The Shōwa era and how it changed Japan

By Tao
Reading Time: 4 minutes

The Shōwa era (1929-1989) is a unique period of Japan’s history that is marked by both great devastation and miraculous growth. Arguably, the events of this 63-year period made Japan into the country many of us know and love today. 

So why exactly is it so significant and why is there a public holiday in Japan named after it? Read more to find out. 

What does “Shōwa” mean?

The literal meaning of “Shōwa”, or 昭和 in kanji, is “bright peace”. 昭 means “shining” or “bright” and 和 means “harmony” or “peace”. It’s the name of the imperial era that corresponds to Emperor Hirohito’s reign. He is therefore also known as Emperor Shōwa (Shōwa tennō 昭和天皇)

If you’re wondering why the emperor is referred to in this way, it’s because it’s considered inappropriate in Japan to refer to the emperor by his given name. It’s customary for each emperor to have his own era – called nengō 年号 – and for that era to be renamed with each new emperor. For example, when Emperor Shōwa died in 1989, his son Crown Prince Akihito acceded to the throne and a new era – the Heisei 平成 era – began.

What is Shōwa Day?

昭和の日, Shōwa no Hi, takes place on April 29 and marks the start of the Golden Week holidays. It is the birthday of the former Emperor Shōwa, who was seen as somewhat of a controversial figure because of everything that Japan went through during this time period.

The day is intended for people to think back on the Shōwa era, remember everything the Japanese people went through and to encourage unity and peace.

Important events of the Shōwa era

Japan went through a seismic shift culturally, politically and economically during the Shōwa era. There is a distinct difference between the early and late years of the period, marked by World War II and the atomic bombings of Hiroshima and Nagasaki in 1945. 

Pre-war Japan held significant political and military power, focused particularly on imperial expansion across Asia. But after the war, Japan was demilitarised and its constitution was revised to emphasise peace and pacifism. 

This is why Japan’s Constitution Day, or Kenpō Kinenbi 憲法記念日, is celebrated on May 3. It was on this day in 1947 when Japan’s post-war constitution was put into effect. 

The role of the emperor changed dramatically post-war too. Before the end of the war, the emperor of Japan was seen by Japanese people as God. He held all political and military might. However, this changed with the constitution, where the emperor was redesignated as a symbol of Japan. The power was taken away from the monarchy and given to the people.

Between the 1950s and 1970s, Japan experienced tremendous economic growth. Despite having to rebuild and recover from the war, Japan managed to supersede its pre-war industrial output by 1952. This encouraged urbanisation and saw Japan become the second largest economy in the world after the United States.

Image of magazine covers and pages from magazines from the Showa Era in Japan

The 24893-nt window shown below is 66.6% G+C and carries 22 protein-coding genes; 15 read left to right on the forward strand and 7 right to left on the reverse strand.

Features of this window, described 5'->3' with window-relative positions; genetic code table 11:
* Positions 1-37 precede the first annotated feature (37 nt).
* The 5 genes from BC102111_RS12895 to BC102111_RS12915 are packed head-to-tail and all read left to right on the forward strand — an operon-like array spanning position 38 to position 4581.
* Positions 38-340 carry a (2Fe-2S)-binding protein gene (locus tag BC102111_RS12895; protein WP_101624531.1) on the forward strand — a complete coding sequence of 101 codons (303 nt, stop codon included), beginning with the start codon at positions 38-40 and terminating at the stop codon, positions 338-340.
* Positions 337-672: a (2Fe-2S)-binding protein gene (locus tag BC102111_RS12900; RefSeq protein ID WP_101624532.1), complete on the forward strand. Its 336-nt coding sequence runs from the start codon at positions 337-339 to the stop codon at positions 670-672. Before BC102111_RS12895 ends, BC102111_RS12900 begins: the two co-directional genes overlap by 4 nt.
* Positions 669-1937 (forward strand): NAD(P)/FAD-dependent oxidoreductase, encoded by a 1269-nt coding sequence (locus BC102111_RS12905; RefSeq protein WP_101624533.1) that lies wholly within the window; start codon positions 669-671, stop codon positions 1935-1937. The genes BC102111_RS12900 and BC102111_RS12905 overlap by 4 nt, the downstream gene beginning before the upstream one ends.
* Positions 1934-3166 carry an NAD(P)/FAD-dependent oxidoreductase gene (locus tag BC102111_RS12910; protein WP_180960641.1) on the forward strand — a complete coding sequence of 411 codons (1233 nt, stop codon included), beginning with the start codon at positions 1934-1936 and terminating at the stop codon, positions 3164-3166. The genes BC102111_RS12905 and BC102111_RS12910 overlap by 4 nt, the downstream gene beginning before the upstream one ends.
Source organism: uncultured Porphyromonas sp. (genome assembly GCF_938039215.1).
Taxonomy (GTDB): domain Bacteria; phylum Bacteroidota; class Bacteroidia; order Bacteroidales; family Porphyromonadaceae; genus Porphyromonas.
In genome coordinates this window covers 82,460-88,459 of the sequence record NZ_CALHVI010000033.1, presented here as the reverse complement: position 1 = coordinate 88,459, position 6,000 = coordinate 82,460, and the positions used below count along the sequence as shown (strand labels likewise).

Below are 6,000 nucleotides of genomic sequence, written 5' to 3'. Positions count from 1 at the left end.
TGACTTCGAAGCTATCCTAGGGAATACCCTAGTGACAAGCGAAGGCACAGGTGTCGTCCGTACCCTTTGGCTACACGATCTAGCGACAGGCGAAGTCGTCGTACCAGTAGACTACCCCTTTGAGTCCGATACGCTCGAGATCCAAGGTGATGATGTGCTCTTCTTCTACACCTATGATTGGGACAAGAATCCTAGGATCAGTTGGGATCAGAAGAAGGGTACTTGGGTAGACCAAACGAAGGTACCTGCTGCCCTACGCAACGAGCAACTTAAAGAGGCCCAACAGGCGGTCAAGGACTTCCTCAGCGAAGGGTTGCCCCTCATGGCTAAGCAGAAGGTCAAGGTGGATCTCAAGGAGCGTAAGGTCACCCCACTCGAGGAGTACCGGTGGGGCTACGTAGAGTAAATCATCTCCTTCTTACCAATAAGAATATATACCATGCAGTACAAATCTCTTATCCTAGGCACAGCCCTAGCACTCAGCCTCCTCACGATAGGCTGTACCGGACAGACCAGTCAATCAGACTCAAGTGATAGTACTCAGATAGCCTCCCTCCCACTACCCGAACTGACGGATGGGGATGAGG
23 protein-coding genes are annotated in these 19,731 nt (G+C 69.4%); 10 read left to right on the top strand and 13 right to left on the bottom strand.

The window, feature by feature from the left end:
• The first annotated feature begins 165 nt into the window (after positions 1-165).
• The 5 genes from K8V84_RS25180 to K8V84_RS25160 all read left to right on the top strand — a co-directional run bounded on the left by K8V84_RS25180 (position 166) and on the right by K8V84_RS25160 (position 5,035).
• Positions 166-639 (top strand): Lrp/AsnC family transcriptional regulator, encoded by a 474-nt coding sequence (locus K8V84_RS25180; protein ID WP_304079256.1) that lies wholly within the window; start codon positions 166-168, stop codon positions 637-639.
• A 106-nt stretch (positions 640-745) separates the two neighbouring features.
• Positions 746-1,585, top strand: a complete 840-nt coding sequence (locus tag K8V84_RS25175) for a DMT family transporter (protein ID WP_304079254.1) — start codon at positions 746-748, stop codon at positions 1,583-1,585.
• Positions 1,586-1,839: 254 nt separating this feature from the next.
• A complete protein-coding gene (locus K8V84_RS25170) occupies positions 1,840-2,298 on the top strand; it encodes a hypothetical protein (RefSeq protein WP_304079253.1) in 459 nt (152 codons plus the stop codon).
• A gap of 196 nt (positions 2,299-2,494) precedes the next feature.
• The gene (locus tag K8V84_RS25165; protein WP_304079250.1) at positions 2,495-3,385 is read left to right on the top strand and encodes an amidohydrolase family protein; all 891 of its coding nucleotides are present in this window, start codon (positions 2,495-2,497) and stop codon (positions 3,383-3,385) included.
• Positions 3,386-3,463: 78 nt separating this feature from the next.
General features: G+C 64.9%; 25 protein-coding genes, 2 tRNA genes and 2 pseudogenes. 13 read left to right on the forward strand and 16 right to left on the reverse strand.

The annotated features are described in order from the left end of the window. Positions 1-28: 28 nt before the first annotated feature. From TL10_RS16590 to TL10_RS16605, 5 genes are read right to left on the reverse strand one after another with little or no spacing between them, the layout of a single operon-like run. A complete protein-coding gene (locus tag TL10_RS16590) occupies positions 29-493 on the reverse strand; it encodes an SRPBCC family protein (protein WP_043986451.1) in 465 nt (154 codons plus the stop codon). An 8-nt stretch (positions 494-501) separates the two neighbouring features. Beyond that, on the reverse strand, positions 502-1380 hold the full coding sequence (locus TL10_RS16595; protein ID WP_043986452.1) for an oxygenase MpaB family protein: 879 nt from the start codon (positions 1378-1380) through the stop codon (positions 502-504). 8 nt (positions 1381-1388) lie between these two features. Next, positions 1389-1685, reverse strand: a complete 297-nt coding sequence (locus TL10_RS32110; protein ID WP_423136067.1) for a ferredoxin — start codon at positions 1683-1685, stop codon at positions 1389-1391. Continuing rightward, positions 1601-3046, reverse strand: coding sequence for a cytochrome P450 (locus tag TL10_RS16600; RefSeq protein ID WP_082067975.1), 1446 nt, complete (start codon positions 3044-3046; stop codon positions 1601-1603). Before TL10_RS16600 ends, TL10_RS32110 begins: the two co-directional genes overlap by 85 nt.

Shōwa era culture

The culture of the Shōwa era is set against this background of dramatic economic growth. Young people looked more to Western influences, especially to America, for popular culture and fashion. People swapped kimono and traditional hair styles for jeans, T-shirts and the latest trending cuts from the west. 

The flourishing economy meant higher living standards and colour television, cars, and air conditioning became desirable household items. The first Nintendo console was released towards the end of the era in 1983. 

Many things that are a normal part of Japanese life now gained a foothold during this period. The first convenience store – a 7-Eleven – opened in the 1960s. The Shinkansen, or bullet train, network grew during the Shōwa era to become an indispensable part of Japan’s public transport system. Anime became mainstream in Japan during the 80s too. 

Tokyo hosted the 1964 Summer Olympics, becoming the first city in Asia to do so. It was a chance for the world to see how Japan had recovered and was thriving after the war, especially with its technological advancements. It also showed the world how peaceful and democratic the country had become. 

A brown Godzilla figurine next to a blue Godzilla figurine

Experience the Shōwa era in Japan

There are still parts of Japan that hold onto remnants of the Shōwa era’s heyday. Take a stroll through the narrow alleyways of Shinjuku’s Golden Gai, or the old Tokyo neighbourhoods of Yanesen (Yanaka, Nezu, and Sendagi) for some mid-century nostalgia. 

Visit museums to learn more about the history and culture of the era:

Tokyo
National Shōwa Memorial Museum
Shōwa Era Lifestyle Museum

Nagoya
Shōwa Era Lifestyle Museum

Takayama
Hidatakayama Retro Museum

You’ll have many opportunities to experience this era for yourself as a student living and studying in Japan. We partner with schools all across the country, help you apply for your student visa and find accommodation, as well as set you up for success in Japan. 

Contact us to apply. 

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